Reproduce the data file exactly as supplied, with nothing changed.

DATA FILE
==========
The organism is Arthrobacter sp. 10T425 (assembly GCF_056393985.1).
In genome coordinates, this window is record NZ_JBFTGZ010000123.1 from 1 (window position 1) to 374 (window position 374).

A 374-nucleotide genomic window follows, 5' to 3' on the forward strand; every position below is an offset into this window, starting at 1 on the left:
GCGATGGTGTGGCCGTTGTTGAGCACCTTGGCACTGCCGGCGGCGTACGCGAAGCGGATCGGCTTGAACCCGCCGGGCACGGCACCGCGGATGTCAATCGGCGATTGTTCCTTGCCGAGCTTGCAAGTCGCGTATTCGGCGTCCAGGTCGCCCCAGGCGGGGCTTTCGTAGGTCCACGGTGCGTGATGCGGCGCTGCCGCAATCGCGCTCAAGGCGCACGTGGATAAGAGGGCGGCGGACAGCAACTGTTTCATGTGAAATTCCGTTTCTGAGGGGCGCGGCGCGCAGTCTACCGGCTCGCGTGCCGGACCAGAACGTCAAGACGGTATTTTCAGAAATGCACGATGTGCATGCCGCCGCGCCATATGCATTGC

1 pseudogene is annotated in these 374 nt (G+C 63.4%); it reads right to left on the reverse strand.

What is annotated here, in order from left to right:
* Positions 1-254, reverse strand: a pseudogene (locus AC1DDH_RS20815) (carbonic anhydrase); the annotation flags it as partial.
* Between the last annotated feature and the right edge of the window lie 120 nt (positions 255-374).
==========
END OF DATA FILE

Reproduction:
The organism is Arthrobacter sp. 10T425 (assembly GCF_056393985.1).
In genome coordinates, this window is record NZ_JBFTGZ010000123.1 from 1 (window position 1) to 374 (window position 374).

A 374-nucleotide genomic window follows, 5' to 3' on the forward strand; every position below is an offset into this window, starting at 1 on the left:
GCGATGGTGTGGCCGTTGTTGAGCACCTTGGCACTGCCGGCGGCGTACGCGAAGCGGATCGGCTTGAACCCGCCGGGCACGGCACCGCGGATGTCAATCGGCGATTGTTCCTTGCCGAGCTTGCAAGTCGCGTATTCGGCGTCCAGGTCGCCCCAGGCGGGGCTTTCGTAGGTCCACGGTGCGTGATGCGGCGCTGCCGCAATCGCGCTCAAGGCGCACGTGGATAAGAGGGCGGCGGACAGCAACTGTTTCATGTGAAATTCCGTTTCTGAGGGGCGCGGCGCGCAGTCTACCGGCTCGCGTGCCGGACCAGAACGTCAAGACGGTATTTTCAGAAATGCACGATGTGCATGCCGCCGCGCCATATGCATTGC

1 pseudogene is annotated in these 374 nt (G+C 63.4%); it reads right to left on the reverse strand.

What is annotated here, in order from left to right:
* Positions 1-254, reverse strand: a pseudogene (locus AC1DDH_RS20815) (carbonic anhydrase); the annotation flags it as partial.
* Between the last annotated feature and the right edge of the window lie 120 nt (positions 255-374).